Species Spotlight - Dragons
Double-Edged War showcased the vampire species. By now, you should have a pretty good understanding of how they live and work. In the next book, Brink of War (COMING SOON!) you will get to meet the next species, the dragons.
Before we jump into Liri, the dragon Kingdom-State, let's learn a few things about these large creatures.
Many cultures have dragons and in each of those cultures, there are different rules. The same is true for the world created in Bound in Blood and Shadows.
There are a few different types of dragons. Most common are Fire Dragons. Most of Liri is populated by these. But you may also come across Ice Dragons, Metal Dragons, and Wind Dragons. The last two are less common.
Dragons age. Slow. Slower than vampires, but not as slow as demons (We'll talk more about these later). One dragon cycle is equal to thirteen human years. Dragons hatch from eggs, which I think the dragon mothers are thankful for. Dragon mothers carry their eggs for six dragon months (six years and six months human years), then they lay their eggs. The eggs sit for another three years, three months (human) until they hatch.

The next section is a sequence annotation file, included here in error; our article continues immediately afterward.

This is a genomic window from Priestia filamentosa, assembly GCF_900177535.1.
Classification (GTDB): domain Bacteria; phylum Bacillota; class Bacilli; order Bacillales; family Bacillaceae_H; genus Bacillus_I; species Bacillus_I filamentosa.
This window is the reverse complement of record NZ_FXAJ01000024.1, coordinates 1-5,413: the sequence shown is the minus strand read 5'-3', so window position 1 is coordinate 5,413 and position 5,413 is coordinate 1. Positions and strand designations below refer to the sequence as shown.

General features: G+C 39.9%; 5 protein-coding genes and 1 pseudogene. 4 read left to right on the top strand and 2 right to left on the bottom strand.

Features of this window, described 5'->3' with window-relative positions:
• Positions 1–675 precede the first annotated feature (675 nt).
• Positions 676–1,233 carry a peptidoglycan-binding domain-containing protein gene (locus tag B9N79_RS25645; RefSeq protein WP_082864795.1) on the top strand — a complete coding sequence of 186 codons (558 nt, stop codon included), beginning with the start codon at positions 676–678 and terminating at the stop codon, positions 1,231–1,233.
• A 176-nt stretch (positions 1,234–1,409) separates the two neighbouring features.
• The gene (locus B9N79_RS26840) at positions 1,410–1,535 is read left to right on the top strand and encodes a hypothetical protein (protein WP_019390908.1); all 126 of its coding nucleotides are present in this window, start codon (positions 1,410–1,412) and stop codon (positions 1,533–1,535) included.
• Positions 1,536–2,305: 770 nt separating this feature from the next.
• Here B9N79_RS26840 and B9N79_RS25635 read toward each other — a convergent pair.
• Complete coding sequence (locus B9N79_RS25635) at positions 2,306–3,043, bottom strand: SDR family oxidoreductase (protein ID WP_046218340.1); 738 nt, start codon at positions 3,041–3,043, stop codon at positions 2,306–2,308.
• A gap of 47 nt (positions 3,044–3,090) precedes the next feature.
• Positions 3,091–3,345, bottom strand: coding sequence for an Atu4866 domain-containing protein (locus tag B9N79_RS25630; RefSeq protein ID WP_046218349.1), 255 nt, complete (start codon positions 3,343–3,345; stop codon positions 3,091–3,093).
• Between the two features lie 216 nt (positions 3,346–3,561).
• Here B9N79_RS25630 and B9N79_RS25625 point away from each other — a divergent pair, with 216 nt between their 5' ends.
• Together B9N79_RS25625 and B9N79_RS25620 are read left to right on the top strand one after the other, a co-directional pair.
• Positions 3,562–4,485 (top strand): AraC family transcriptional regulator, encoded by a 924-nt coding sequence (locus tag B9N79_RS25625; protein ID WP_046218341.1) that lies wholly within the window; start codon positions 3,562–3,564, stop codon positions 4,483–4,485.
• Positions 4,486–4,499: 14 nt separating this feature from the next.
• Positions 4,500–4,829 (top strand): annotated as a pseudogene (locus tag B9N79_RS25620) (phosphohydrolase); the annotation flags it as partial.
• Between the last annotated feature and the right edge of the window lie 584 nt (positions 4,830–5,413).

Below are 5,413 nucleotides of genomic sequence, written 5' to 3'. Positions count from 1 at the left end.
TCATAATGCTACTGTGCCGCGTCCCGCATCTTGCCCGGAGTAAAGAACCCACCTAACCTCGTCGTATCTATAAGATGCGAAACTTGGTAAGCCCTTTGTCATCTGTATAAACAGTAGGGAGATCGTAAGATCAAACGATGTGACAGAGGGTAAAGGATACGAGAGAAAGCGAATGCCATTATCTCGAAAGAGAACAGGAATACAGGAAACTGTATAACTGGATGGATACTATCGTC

Dragon hatchlings don't get along with other dragons. Dragon parents typically separate their hatchlings from others for their first six cycles, as they are possessive and violent. In rare cases, a dragon mother lays more than one fertile egg, with disastrous consequences. It is not unheard of for the strongest hatchling to kill its sibling.
Once they are of school age, dragon hatchlings begin training. Many know how to fly long before their first cycle, and can use their powers, breathe fire or ice, shortly after their first cycle if trained by their parents. But they are taught to fight and protect themselves.
Dragons are hard to kill. Their hide is tough and nearly impossible to pierce. However, due to low birth rates and the risk of egg loss to poachers seeking their jewel-like shells, dragons learn self-defense at quite a young age. We won't go into how to harm a dragon... we don't want to do that.
Dragons have three genders. Due to low fertility rates and the inherent dangers to eggs, some dragons have evolved to both sire and carry offspring. These dragons are called Sources. Always male appearing, nearly eight percent of the dragon population carries this designation. A highly guarded secret, only dragons know of this potential. Most Sources keep their designation secret whenever possible.